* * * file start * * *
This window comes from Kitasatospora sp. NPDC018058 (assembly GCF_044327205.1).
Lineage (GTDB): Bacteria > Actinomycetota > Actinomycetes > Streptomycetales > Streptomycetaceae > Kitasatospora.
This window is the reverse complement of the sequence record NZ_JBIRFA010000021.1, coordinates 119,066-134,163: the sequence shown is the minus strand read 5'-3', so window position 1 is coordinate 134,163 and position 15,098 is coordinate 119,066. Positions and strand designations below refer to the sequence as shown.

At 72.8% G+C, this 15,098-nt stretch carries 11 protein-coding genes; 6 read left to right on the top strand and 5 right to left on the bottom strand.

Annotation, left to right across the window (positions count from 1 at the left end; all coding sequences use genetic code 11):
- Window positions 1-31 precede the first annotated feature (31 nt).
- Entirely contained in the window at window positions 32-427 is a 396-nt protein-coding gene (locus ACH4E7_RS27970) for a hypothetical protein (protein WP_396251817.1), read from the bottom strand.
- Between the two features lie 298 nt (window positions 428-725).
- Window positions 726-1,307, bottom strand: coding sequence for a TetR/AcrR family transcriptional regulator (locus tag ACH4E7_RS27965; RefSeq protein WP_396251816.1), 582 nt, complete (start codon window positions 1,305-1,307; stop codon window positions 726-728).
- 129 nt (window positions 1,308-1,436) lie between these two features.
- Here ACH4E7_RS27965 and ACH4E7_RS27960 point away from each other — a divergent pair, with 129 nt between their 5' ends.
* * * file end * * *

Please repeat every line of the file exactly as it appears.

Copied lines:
This window comes from Kitasatospora sp. NPDC018058 (assembly GCF_044327205.1).
Lineage (GTDB): Bacteria > Actinomycetota > Actinomycetes > Streptomycetales > Streptomycetaceae > Kitasatospora.
This window is the reverse complement of the sequence record NZ_JBIRFA010000021.1, coordinates 119,066-134,163: the sequence shown is the minus strand read 5'-3', so window position 1 is coordinate 134,163 and position 15,098 is coordinate 119,066. Positions and strand designations below refer to the sequence as shown.

At 72.8% G+C, this 15,098-nt stretch carries 11 protein-coding genes; 6 read left to right on the top strand and 5 right to left on the bottom strand.

Annotation, left to right across the window (positions count from 1 at the left end; all coding sequences use genetic code 11):
- Window positions 1-31 precede the first annotated feature (31 nt).
- Entirely contained in the window at window positions 32-427 is a 396-nt protein-coding gene (locus ACH4E7_RS27970) for a hypothetical protein (protein WP_396251817.1), read from the bottom strand.
- Between the two features lie 298 nt (window positions 428-725).
- Window positions 726-1,307, bottom strand: coding sequence for a TetR/AcrR family transcriptional regulator (locus tag ACH4E7_RS27965; RefSeq protein WP_396251816.1), 582 nt, complete (start codon window positions 1,305-1,307; stop codon window positions 726-728).
- 129 nt (window positions 1,308-1,436) lie between these two features.
- Here ACH4E7_RS27965 and ACH4E7_RS27960 point away from each other — a divergent pair, with 129 nt between their 5' ends.